Therefore,

${\displaystyle Q(x,y)+h(y)=P(x,y)+g(x)}$

where ${\displaystyle Q(x,y)}$ and ${\displaystyle P(x,y)}$ are differentiable functions such that ${\displaystyle Q_{x}=M}$ and ${\displaystyle P_{y}=N}$.

In order for this to be true and for both sides to result in the exact same expression, namely ${\displaystyle \psi (x,y)}$, then ${\displaystyle h(y)}$ must be contained within the expression for ${\displaystyle P(x,y)}$ because it cannot be contained within ${\displaystyle g(x)}$, since it is entirely a function of ${\displaystyle y}$ and not ${\displaystyle x}$ and is therefore not allowed to have anything to do with ${\displaystyle x}$. By analogy, ${\displaystyle g(x)}$ must be contained within the expression ${\displaystyle Q(x,y)}$.

Ergo,

${\displaystyle Q(x,y)=g(x)+f(x,y){\text{ and ))P(x,y)=h(y)+d(x,y)}$

for some expressions ${\displaystyle f(x,y)}$ and ${\displaystyle d(x,y)}$. Plugging in into the above equation, we find that

${\displaystyle g(x)+f(x,y)+h(y)=h(y)+d(x,y)+g(x)\Rightarrow f(x,y)=d(x,y)}$
and so ${\displaystyle f(x,y)}$ and ${\displaystyle d(x,y)}$ turn out to be the same function. Therefore,
${\displaystyle Q(x,y)=g(x)+f(x,y){\text{ and ))P(x,y)=h(y)+f(x,y)}$

${\displaystyle {\begin{cases}\psi (x,y)=Q(x,y)+h(y)\\\psi (x,y)=P(x,y)+g(x)\end{cases))}$

it follows that

${\displaystyle \psi (x,y)=g(x)+f(x,y)+h(y)}$

So, we can construct ${\displaystyle \psi (x,y)}$ by doing ${\displaystyle \int {M(x,y)dx))$ and ${\displaystyle \int {N(x,y)dy))$ and then taking the common terms we find within the two resulting expressions (that would be ${\displaystyle f(x,y)}$ ) and then adding the terms which are uniquely found in either one of them - ${\displaystyle g(x)}$ and ${\displaystyle h(y)}$.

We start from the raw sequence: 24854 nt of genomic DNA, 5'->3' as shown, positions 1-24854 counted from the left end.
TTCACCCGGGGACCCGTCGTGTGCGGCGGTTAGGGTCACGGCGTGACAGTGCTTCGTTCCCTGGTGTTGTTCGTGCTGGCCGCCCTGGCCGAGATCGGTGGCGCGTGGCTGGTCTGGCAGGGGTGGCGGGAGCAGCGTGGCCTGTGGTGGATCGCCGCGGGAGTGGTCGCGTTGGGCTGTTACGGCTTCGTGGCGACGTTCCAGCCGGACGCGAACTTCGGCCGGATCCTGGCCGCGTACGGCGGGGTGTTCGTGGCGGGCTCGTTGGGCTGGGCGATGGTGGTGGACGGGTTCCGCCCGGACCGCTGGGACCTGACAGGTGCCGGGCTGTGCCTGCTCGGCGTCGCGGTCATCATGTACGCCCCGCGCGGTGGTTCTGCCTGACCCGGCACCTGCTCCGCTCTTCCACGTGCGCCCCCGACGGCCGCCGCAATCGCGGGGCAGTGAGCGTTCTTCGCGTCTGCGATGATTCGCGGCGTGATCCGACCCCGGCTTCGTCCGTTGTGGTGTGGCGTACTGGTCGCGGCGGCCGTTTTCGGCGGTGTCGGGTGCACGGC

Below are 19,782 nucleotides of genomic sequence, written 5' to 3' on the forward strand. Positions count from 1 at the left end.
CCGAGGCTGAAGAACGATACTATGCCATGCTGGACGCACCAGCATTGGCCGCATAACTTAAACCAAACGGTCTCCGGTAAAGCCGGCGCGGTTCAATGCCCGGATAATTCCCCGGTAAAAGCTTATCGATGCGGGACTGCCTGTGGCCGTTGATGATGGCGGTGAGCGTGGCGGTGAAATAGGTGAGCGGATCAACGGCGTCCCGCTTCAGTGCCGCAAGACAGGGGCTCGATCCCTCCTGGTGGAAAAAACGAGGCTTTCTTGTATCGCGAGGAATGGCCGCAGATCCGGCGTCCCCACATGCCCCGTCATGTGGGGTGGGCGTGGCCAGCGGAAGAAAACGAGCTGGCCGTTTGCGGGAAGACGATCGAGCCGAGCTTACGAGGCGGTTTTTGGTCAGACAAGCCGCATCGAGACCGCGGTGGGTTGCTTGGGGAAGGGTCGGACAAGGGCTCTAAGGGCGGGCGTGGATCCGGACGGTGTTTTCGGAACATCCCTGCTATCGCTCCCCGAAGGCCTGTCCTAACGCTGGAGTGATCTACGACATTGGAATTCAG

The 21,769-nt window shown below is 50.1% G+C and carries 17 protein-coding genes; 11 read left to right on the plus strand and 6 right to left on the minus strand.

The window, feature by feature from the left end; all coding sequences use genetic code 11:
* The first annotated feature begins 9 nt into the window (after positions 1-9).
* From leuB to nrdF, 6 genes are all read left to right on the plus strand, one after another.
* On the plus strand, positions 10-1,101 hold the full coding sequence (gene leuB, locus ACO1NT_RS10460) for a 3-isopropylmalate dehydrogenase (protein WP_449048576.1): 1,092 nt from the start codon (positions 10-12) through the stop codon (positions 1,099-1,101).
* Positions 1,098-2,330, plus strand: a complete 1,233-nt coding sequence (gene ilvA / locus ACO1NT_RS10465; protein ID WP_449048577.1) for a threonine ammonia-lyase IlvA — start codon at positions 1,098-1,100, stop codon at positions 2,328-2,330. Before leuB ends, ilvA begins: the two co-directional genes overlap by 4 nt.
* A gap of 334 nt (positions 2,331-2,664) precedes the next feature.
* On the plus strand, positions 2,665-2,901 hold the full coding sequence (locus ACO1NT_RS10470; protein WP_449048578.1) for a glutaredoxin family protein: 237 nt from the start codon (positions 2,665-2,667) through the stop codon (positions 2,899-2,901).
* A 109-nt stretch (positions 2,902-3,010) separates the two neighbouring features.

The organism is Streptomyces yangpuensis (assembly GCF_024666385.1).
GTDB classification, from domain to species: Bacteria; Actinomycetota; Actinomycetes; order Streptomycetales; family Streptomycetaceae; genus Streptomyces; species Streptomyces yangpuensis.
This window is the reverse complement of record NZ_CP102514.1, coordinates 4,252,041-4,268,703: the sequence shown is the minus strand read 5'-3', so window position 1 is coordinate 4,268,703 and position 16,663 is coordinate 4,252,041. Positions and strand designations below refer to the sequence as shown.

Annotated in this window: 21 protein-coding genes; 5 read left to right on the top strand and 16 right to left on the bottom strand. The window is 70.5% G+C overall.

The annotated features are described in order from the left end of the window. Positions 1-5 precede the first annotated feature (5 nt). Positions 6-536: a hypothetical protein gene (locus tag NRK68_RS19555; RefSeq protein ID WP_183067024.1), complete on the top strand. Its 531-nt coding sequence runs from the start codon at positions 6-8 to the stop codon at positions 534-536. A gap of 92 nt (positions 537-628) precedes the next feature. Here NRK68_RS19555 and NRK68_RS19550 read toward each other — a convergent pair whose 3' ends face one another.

## Second order exact differential equations

The concept of exact differential equations can be extended to second order equations.[3] Consider starting with the first-order exact equation:

${\displaystyle I\left(x,y\right)+J\left(x,y\right){dy \over dx}=0}$

Since both functions ${\displaystyle I\left(x,y\right)}$, ${\displaystyle J\left(x,y\right)}$ are functions of two variables, implicitly differentiating the multivariate function yields

${\displaystyle {dI \over dx}+\left({dJ \over dx}\right){dy \over dx}+{d^{2}y \over dx^{2))\left(J\left(x,y\right)\right)=0}$

Expanding the total derivatives gives that

${\displaystyle {dI \over dx}={\partial I \over \partial x}+{\partial I \over \partial y}{dy \over dx))$

and that

${\displaystyle {dJ \over dx}={\partial J \over \partial x}+{\partial J \over \partial y}{dy \over dx))$

Combining the ${\textstyle {dy \over dx))$ terms gives

${\displaystyle {\partial I \over \partial x}+{dy \over dx}\left({\partial I \over \partial y}+{\partial J \over \partial x}+{\partial J \over \partial y}{dy \over dx}\right)+{d^{2}y \over dx^{2))\left(J\left(x,y\right)\right)=0}$

If the equation is exact, then ${\textstyle {\partial J \over \partial x}={\partial I \over \partial y))$. Additionally, the total derivative of ${\displaystyle J\left(x,y\right)}$ is equal to its implicit ordinary derivative ${\textstyle {dJ \over dx))$. This leads to the rewritten equation

${\displaystyle {\partial I \over \partial x}+{dy \over dx}\left({\partial J \over \partial x}+{dJ \over dx}\right)+{d^{2}y \over dx^{2))\left(J\left(x,y\right)\right)=0}$

Now, let there be some second-order differential equation

${\displaystyle f\left(x,y\right)+g\left(x,y,{dy \over dx}\right){dy \over dx}+{d^{2}y \over dx^{2))\left(J\left(x,y\right)\right)=0}$